May 25 Wizz Air Holdings reported a 28
percent rise in full-year profit on Thursday and said it had
seen no signs of demand for flights weakening since Britain
voted to leave the EU, helping to send its shares to a record
Shares in the London-listed airline that focuses on flights
to central and eastern Europe jumped as much as 11 percent to a
high of 2,166 pence, with analysts also saying its profit
forecast for the current financial year was above consensus.
The company has faced increased pressure on pricing since
larger low-cost airlines easyJet and Ryanair
added more capacity to rival routes, taking advantage of weak
oil prices to try to capture market share.
Wizz Air said its profit for the 12 months to the end of
March rose to a record 246 million euros ($277 million) from 193
million euros a year earlier while revenue climbed 10 percent to
1.57 billion euros.
For the financial year ending in March 2018, Wizz Air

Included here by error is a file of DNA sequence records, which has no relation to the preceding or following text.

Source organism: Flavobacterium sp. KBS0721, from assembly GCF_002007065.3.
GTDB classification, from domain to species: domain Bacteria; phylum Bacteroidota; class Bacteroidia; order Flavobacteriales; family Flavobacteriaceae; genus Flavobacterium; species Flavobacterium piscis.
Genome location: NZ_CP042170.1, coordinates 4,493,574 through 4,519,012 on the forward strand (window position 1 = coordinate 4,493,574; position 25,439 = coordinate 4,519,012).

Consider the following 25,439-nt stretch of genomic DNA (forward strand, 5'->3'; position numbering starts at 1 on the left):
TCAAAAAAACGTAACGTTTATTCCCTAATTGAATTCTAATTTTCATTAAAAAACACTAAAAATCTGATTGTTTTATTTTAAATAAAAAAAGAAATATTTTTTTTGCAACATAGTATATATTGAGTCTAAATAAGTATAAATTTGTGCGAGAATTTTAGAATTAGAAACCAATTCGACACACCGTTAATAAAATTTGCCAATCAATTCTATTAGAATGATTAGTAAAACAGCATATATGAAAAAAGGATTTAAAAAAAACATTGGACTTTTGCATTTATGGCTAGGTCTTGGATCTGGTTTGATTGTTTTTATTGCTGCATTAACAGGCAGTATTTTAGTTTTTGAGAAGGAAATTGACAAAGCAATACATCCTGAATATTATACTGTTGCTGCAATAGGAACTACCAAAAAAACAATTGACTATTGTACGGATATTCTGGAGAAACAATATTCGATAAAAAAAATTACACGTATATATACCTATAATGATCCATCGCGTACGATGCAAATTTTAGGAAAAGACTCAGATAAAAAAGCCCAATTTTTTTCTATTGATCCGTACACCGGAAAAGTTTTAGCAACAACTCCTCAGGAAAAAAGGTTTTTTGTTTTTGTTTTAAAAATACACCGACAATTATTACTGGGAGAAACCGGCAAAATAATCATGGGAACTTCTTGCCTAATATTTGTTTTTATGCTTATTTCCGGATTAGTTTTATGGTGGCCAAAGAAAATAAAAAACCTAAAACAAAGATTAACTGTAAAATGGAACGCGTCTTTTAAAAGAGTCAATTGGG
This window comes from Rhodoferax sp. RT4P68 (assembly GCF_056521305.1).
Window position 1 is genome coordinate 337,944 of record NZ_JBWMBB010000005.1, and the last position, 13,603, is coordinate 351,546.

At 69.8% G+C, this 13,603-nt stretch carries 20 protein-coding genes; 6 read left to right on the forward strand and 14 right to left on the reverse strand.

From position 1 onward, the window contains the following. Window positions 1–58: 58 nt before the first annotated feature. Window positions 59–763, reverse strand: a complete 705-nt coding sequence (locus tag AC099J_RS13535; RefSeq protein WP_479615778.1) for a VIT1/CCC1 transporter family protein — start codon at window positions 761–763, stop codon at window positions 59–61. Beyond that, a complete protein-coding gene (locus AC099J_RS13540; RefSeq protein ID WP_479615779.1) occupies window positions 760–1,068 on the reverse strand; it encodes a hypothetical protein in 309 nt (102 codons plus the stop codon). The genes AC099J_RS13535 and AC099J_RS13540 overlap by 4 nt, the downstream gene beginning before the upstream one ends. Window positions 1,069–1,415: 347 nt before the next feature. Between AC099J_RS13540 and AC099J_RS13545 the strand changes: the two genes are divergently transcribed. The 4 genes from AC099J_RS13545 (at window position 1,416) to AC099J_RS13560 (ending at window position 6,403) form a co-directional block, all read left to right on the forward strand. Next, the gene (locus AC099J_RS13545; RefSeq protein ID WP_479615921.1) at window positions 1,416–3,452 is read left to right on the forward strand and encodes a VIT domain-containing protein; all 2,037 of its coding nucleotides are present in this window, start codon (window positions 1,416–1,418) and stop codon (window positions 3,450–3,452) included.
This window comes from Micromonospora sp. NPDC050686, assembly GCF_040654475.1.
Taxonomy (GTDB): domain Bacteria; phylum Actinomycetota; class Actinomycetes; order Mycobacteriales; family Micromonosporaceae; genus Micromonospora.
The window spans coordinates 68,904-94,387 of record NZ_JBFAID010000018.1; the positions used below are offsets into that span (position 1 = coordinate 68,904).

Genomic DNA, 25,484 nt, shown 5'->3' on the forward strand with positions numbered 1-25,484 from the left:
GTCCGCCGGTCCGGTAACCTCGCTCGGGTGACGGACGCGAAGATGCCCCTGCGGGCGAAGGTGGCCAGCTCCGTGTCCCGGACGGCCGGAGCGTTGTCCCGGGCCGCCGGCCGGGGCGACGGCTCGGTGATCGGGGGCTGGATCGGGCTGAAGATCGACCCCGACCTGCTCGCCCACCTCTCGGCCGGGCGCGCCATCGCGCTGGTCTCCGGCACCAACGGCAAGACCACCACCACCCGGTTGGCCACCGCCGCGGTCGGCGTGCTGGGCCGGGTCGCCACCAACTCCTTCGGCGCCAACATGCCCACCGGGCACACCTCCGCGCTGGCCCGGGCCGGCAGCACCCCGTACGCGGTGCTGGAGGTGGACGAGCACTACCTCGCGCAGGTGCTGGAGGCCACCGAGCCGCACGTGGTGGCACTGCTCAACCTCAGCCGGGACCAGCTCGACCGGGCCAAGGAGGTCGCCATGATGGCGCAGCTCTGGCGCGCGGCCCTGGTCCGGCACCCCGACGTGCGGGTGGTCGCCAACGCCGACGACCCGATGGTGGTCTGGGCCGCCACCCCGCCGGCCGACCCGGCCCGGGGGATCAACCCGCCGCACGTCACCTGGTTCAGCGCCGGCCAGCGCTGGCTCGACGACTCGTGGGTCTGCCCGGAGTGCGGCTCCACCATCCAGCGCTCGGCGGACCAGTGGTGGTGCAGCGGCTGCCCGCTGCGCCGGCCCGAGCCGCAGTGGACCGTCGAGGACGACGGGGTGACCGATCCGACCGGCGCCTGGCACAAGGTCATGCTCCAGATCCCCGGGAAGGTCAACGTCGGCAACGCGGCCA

forecast net profit in a range of 250 million euros to 270
million, though it warned that the estimate would depend heavily
on revenue earned in the busy summer period and its second half.
"The trading environment experienced in the 2017 financial
year of very low fares and increasing fuel prices unquestionably
favoured our ultra-low-cost business model and we were able to
increase our growth rate," Chief Executive József Váradi said.
Analysts at RBC said while the full-year results were in
line with expectations, the profit forecast was 8 percent to 10
percent above the current market consensus.
"This guidance is heavily caveated by the revenue
performance for the all-important summer period as well as the
second half of the 2018 financial year, a period for which we
currently have limited visibility," Váradi said.
Wizz Air said the number of passengers it carried increased
19 percent to 23.8 million during the year and it planned to
boost capacity to carry nearly 30 million in the current
The load factor, a measure of how full its planes were, rose
to 90.1 percent from 88.2 percent.
Wizz Air also said the decline in sterling since the Brexit
vote in June 2016 translated into a 17 million euro hit on
revenue earned in pounds, but that was absorbed by the rest of
its route network.
($1 = 0.8894 euros)
(Reporting by Tenzin Pema and Arathy S Nair in Bengaluru;
editing by David Clarke)